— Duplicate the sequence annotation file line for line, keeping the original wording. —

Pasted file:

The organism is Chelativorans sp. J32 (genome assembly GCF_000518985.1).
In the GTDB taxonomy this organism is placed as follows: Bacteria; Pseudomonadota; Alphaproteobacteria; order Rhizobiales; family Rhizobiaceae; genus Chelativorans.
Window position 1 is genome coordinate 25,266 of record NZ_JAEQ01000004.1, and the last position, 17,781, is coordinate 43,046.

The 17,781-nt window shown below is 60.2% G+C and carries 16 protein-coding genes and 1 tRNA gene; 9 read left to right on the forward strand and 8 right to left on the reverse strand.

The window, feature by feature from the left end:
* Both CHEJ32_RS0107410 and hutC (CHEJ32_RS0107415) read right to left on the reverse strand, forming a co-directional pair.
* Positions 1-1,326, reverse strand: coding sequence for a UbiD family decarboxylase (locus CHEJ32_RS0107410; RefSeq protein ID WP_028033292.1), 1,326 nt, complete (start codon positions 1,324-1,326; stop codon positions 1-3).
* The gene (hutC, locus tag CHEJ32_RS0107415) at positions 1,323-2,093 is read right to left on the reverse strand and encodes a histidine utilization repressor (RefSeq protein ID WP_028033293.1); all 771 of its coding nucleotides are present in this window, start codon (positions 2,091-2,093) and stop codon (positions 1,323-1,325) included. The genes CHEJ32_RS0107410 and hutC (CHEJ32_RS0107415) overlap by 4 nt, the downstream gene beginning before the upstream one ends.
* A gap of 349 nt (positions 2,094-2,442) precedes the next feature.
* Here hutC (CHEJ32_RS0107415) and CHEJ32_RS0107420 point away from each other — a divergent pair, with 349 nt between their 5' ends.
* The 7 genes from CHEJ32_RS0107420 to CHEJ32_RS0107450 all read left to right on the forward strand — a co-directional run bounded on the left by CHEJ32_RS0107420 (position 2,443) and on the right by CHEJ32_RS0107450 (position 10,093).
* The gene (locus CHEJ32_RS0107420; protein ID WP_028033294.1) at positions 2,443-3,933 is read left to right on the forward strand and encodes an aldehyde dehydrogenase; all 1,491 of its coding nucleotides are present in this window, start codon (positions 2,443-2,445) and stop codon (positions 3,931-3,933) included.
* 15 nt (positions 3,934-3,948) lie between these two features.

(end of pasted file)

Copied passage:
The organism is Chelativorans sp. J32 (genome assembly GCF_000518985.1).
In the GTDB taxonomy this organism is placed as follows: Bacteria; Pseudomonadota; Alphaproteobacteria; order Rhizobiales; family Rhizobiaceae; genus Chelativorans.
Window position 1 is genome coordinate 25,266 of record NZ_JAEQ01000004.1, and the last position, 17,781, is coordinate 43,046.

The 17,781-nt window shown below is 60.2% G+C and carries 16 protein-coding genes and 1 tRNA gene; 9 read left to right on the forward strand and 8 right to left on the reverse strand.

The window, feature by feature from the left end:
* Both CHEJ32_RS0107410 and hutC (CHEJ32_RS0107415) read right to left on the reverse strand, forming a co-directional pair.
* Positions 1-1,326, reverse strand: coding sequence for a UbiD family decarboxylase (locus CHEJ32_RS0107410; RefSeq protein ID WP_028033292.1), 1,326 nt, complete (start codon positions 1,324-1,326; stop codon positions 1-3).
* The gene (hutC, locus tag CHEJ32_RS0107415) at positions 1,323-2,093 is read right to left on the reverse strand and encodes a histidine utilization repressor (RefSeq protein ID WP_028033293.1); all 771 of its coding nucleotides are present in this window, start codon (positions 2,091-2,093) and stop codon (positions 1,323-1,325) included. The genes CHEJ32_RS0107410 and hutC (CHEJ32_RS0107415) overlap by 4 nt, the downstream gene beginning before the upstream one ends.
* A gap of 349 nt (positions 2,094-2,442) precedes the next feature.
* Here hutC (CHEJ32_RS0107415) and CHEJ32_RS0107420 point away from each other — a divergent pair, with 349 nt between their 5' ends.
* The 7 genes from CHEJ32_RS0107420 to CHEJ32_RS0107450 all read left to right on the forward strand — a co-directional run bounded on the left by CHEJ32_RS0107420 (position 2,443) and on the right by CHEJ32_RS0107450 (position 10,093).
* The gene (locus CHEJ32_RS0107420; protein ID WP_028033294.1) at positions 2,443-3,933 is read left to right on the forward strand and encodes an aldehyde dehydrogenase; all 1,491 of its coding nucleotides are present in this window, start codon (positions 2,443-2,445) and stop codon (positions 3,931-3,933) included.
* 15 nt (positions 3,934-3,948) lie between these two features.